Bloomberg contributor Willam D. Cohan points out that Lloyd Blankfein, the CEO of Goldman Sachs, was at the World Economic Forum for the first time since 2008, newly bearded and fresh from a year in which the firm made $7.5bn in net income and regained its swagger as the potentate of Wall Street.
Brian Moynihan, the CEO of Bank of America Corp., was back and could hold his head a bit higher: BofA’s stock was up close to 60% in a year as Moynihan has slowly begun to put behind him the bank’s errors leading up to and during the financial crisis.
And, of course, there is Jamie Dimon, the CEO of JPMorgan Chase & Co. (JPM). Let’s face it: The man is in a class by himself. He has become a perennial at Davos, where he is perennially outspoken. In 2011, he made news by picking a rhetorical fightwith President Nicolas Sarkozy of France about whether the time had finally come to take Wall Street’s bankers, traders and executives out of the cross hairs of public ire.
This year, the incorrigible Dimon wasted no time: On the first day of the conference he was defending banks and bankers and urging regulators to slow down their drive to prevent another financial crisis like the one that brought capitalism to its knees in 2008.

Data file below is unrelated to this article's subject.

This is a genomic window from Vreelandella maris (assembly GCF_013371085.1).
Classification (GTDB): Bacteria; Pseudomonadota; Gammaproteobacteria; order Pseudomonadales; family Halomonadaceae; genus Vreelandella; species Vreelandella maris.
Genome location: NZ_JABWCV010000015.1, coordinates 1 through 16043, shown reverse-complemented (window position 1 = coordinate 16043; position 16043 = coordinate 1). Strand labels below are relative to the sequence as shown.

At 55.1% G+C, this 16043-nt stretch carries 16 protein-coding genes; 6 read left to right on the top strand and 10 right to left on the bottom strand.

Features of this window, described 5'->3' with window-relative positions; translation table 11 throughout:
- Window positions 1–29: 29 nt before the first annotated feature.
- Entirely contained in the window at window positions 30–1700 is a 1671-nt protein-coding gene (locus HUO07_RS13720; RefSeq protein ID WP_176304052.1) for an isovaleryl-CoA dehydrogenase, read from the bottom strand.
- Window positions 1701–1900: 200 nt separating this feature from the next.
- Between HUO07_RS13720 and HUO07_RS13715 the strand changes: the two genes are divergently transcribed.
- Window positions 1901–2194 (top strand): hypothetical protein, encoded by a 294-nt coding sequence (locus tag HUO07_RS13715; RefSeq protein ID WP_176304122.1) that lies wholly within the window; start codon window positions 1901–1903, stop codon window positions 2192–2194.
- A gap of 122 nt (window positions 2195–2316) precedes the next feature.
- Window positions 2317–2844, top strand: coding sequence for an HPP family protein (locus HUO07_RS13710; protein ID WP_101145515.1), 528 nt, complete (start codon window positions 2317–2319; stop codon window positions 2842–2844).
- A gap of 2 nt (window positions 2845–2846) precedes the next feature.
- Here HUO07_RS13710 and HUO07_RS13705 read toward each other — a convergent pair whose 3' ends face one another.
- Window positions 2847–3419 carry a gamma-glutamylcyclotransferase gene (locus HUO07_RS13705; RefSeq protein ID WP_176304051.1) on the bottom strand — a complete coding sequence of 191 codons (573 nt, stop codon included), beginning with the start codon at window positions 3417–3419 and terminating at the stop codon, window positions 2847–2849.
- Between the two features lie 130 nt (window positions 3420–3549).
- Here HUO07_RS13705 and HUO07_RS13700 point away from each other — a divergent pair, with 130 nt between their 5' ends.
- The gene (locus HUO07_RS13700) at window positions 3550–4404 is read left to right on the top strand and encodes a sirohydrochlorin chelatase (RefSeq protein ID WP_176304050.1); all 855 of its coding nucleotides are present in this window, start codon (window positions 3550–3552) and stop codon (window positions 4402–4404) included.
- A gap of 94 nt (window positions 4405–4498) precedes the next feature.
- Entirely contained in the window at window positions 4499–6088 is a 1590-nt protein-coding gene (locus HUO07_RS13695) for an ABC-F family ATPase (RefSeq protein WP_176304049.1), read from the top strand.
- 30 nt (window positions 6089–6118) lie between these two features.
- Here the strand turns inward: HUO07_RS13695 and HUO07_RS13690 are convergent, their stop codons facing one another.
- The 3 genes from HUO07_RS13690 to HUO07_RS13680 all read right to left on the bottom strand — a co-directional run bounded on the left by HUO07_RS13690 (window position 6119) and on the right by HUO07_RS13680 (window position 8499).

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William D. Cohan is the author of the recently released Money and Power: How Goldman Sachs Came to Rule the World and the New York Times bestsellers House of Cards and The Last Tycoons.
Cohan is a contributing editor at Vanity Fair and writes frequently for Financial Times, Fortune, The Atlantic and The Washington Post. He worked on Wall Street as a senior mergers and acquisitions banker for 15 years. He also worked for two years at G.E. Capital. Cohan is a graduate of Duke University, Columbia University School of Journalism and Columbia University Graduate School of Business. The Last Tycoons won the 2007 Financial Times / Goldman Sachs Business Book of the Year Award.